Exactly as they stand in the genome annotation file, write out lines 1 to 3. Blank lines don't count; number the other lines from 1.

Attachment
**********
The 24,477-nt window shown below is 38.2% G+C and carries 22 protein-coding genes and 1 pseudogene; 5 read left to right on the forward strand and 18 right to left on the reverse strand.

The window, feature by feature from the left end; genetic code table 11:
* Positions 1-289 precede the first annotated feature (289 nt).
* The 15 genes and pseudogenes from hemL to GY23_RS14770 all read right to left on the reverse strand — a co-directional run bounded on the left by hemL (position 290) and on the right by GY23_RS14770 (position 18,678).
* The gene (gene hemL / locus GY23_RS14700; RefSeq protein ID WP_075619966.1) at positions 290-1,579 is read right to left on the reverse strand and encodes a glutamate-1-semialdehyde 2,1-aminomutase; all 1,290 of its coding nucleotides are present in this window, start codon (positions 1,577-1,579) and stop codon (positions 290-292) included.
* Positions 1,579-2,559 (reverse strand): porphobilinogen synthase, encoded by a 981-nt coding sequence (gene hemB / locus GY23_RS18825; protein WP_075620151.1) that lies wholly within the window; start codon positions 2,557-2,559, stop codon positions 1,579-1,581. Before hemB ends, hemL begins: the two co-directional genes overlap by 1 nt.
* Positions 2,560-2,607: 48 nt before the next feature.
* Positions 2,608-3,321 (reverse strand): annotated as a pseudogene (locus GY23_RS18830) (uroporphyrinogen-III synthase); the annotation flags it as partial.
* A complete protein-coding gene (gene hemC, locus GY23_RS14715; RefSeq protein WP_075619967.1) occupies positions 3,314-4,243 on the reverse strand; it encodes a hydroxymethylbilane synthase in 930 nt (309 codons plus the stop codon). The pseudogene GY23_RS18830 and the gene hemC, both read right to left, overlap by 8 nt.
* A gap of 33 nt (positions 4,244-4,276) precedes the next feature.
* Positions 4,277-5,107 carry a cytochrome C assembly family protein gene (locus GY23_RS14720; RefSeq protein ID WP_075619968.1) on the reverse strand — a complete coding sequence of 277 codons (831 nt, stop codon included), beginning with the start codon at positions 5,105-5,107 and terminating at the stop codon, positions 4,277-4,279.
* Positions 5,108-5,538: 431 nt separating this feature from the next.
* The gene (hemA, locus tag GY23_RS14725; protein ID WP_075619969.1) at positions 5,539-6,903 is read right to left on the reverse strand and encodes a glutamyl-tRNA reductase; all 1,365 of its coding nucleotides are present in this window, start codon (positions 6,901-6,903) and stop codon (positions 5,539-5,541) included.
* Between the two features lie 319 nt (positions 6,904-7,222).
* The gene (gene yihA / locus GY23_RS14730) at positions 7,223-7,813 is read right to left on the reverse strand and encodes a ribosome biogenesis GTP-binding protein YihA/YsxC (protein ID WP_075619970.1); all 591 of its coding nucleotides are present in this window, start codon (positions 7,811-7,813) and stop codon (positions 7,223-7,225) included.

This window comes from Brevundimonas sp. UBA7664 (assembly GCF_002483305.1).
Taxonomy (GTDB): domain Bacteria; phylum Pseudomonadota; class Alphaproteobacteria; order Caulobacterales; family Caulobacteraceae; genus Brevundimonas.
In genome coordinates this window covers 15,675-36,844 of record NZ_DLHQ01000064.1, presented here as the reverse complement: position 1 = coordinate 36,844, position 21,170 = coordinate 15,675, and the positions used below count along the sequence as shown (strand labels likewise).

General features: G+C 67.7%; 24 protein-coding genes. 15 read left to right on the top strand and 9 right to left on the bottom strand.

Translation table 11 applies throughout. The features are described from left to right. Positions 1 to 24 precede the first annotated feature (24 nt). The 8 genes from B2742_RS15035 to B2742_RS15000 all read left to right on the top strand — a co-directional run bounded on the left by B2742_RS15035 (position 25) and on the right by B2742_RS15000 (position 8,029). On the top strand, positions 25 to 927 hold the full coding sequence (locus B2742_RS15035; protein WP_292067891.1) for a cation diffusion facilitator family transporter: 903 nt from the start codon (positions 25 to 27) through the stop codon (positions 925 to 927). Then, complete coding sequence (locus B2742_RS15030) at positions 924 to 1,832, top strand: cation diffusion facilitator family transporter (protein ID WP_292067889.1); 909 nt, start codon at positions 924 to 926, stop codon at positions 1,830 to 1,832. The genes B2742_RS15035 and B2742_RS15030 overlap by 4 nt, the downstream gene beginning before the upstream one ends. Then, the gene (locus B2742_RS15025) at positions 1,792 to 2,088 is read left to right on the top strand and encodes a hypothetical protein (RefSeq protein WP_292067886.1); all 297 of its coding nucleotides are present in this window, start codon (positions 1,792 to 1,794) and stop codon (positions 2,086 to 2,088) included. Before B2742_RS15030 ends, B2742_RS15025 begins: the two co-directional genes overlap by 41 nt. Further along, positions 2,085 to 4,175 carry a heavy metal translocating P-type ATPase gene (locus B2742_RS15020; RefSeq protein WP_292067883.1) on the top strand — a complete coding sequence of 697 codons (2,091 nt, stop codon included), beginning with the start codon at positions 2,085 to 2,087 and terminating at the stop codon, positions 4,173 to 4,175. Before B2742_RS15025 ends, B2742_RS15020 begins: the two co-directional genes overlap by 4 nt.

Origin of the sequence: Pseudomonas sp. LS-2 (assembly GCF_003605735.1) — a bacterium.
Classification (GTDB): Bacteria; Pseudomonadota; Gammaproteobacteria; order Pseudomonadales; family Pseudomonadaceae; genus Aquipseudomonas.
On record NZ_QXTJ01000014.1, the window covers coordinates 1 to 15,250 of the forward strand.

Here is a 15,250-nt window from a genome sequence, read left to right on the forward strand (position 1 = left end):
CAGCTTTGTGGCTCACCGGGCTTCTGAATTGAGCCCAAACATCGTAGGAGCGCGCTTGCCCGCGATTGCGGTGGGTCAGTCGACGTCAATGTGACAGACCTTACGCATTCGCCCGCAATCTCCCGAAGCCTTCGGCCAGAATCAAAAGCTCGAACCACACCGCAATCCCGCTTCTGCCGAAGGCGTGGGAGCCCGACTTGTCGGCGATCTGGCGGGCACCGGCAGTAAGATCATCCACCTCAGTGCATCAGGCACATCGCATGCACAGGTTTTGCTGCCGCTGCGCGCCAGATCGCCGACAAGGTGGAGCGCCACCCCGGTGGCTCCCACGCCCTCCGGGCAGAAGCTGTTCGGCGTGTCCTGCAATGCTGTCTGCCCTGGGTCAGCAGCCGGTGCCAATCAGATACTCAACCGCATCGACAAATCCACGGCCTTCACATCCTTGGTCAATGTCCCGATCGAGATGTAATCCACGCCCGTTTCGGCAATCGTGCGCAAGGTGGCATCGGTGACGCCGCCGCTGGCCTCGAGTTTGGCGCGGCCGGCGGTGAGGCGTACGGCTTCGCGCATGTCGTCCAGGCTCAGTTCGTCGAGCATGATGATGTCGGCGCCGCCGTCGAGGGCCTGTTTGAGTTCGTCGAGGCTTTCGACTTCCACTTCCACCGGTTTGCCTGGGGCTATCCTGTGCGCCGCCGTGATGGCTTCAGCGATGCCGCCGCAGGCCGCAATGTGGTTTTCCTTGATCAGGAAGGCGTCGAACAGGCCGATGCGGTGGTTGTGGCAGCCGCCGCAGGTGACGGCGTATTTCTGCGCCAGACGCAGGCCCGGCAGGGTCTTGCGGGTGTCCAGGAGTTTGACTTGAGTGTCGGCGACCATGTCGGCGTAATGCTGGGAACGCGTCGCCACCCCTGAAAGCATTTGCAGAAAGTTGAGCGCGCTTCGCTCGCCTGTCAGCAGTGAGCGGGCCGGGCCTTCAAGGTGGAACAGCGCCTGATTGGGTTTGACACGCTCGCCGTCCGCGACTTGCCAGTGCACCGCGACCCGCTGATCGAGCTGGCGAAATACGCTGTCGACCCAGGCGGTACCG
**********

The 24,477-nt window shown below is 38.2% G+C and carries 22 protein-coding genes and 1 pseudogene; 5 read left to right on the forward strand and 18 right to left on the reverse strand.

The window, feature by feature from the left end; genetic code table 11:
* Positions 1-289 precede the first annotated feature (289 nt).